Last week, after more than three weeks of delay, the US signalled its acceptance of Devyani Khobragade as a member of India’s permanent mission to the UN, and therefore her right to full diplomatic immunity. But it did this as part of a deal with New Delhi that required her to leave the country immediately. While allowing her to leave, the US government has taken great pains to “reassure” its own people that it has not dropped the charge of making false declarations in her application for a visa for her erstwhile maid, Sangeeta Richard.
Should she ever come back to the US, Devyani will be arrested, face the same criminal charges and be subjected to the same police procedures as any other American citizen, i.e, as a common criminal.
Devyani’s return has been treated as a victory by the Indian media and been quietly cheered by most other countries across the developing world as a first step towards the US’ acceptance of the need for a level-playing field in the treatment of each others’ nationals. But the victory is a pyrrhic one and the step a very small one indeed.
What the statements from both sides of the world are silent on is the question: What will this mean for the future? What if the government wishes to send Devyani back to the US as its ambassador on some future date? Will the US refuse to give its agreement to her posting?
What if India decides to appoint her as its Permanent Representative to the UN? Will it twist a future secretary general’s arms into refusing his approval? What if New Delhi wishes to send her on a delegation to the US or the UN? What if she becomes the foreign secretary of India and is required to accompany the prime minister on a state visit to the US? Will the US put pressure on India not to send her? Will it still threaten to arrest her the moment she sets foot on American soil? As of now, that is precisely what the American prosecutors say they will do.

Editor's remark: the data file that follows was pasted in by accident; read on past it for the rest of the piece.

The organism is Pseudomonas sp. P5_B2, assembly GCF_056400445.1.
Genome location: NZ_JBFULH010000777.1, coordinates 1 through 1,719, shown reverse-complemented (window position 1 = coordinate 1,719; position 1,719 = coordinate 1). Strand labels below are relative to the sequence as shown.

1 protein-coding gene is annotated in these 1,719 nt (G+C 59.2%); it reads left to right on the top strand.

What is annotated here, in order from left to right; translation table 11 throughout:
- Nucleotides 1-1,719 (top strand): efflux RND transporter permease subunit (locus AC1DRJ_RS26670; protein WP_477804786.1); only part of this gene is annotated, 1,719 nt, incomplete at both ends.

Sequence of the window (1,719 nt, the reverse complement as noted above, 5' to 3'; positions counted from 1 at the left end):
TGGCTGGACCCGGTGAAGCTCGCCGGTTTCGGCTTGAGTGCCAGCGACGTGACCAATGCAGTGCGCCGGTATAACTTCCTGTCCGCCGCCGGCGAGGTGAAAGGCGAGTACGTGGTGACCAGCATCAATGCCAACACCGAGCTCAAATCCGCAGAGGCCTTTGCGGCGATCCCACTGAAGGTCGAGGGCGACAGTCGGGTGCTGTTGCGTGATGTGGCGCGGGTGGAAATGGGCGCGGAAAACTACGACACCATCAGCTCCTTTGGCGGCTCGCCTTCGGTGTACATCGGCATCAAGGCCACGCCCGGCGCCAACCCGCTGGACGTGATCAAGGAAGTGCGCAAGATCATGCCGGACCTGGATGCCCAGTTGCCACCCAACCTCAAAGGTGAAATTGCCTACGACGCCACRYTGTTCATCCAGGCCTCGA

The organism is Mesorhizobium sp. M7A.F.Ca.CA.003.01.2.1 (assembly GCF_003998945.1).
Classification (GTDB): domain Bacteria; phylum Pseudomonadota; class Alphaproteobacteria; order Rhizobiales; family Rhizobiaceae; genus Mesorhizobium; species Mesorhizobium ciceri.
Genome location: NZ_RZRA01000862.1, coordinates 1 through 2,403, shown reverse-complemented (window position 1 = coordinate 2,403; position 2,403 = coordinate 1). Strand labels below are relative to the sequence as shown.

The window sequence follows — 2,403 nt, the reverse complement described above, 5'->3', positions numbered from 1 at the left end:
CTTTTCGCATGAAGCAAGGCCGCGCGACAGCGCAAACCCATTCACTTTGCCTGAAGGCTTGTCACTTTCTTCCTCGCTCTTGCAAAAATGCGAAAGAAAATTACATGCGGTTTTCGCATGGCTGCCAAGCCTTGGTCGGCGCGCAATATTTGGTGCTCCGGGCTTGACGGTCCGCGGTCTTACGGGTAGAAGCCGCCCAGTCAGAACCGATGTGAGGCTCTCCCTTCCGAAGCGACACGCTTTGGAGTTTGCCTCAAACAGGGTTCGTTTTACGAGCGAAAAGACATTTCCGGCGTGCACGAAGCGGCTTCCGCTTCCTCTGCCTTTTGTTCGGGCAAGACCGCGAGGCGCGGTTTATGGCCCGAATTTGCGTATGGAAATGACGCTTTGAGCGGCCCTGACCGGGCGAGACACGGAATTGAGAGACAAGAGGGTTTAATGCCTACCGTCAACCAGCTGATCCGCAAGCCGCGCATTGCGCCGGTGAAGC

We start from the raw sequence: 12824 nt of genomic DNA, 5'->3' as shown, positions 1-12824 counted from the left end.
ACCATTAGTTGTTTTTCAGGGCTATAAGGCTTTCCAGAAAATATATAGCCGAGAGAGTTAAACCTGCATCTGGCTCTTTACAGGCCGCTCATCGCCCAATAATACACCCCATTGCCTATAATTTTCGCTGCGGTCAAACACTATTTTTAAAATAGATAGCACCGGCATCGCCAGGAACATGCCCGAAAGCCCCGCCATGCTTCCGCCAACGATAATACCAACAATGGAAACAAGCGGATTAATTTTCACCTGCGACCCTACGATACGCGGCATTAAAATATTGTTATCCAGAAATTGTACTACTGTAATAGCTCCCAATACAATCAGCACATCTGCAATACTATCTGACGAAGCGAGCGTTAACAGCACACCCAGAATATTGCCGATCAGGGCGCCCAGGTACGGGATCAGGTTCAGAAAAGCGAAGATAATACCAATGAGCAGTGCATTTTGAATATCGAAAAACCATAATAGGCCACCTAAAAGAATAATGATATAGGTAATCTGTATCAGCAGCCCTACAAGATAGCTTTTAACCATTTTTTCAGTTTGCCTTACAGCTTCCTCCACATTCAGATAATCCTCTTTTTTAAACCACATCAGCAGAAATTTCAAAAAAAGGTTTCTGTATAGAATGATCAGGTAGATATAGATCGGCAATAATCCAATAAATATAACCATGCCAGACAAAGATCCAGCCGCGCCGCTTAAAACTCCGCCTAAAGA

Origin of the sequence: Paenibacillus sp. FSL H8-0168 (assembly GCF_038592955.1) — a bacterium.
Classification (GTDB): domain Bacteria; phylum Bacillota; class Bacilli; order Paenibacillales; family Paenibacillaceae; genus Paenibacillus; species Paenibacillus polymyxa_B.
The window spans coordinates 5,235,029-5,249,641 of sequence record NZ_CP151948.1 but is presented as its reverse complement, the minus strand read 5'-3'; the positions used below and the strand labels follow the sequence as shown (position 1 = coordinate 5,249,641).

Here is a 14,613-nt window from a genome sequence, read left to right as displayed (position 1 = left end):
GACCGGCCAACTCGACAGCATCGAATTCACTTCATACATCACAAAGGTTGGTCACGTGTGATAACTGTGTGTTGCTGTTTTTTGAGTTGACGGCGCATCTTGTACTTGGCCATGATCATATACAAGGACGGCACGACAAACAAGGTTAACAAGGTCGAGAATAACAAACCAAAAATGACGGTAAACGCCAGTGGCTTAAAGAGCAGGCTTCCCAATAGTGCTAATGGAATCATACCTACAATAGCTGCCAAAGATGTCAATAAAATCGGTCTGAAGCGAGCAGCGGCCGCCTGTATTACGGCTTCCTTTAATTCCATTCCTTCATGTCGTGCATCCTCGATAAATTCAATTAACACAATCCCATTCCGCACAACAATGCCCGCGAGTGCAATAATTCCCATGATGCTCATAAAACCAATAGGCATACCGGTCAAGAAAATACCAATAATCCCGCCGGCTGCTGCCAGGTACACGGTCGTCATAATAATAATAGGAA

‘My Advice To Devyani Is To Stay Away From The Limelight’
The deadlock may have been broken in the Devyani Khobragade issue but it was a clear indicator that all is not well with Indo-US ties. Some believe that it will take months before it becomes business as usual. But in a chat with Ashhar Khan, Foreign Minister Salman Khurshid paints a positive picture
Devyani Khobragade is finally back home from the US. How do you see this development?
The development is that she is back. But the episode is something that shouldn’t have happened. We tried our best to resolve the issue at the earliest. Now, we have put her out of any distress. Some loose ends remain to be tied. We will continue our parleys with the US State Department and find a solution.
Do you think that the affair could have been handled differently?
I don’t know. If you mean that it should not have happened, that she should not have been arrested, the answer is yes. But if you mean something else, then the answer is no. We couldn’t have done anything other than what we did.
Did the US authorities get in touch with the Ministry of External Affairs in October regarding the Devyani case?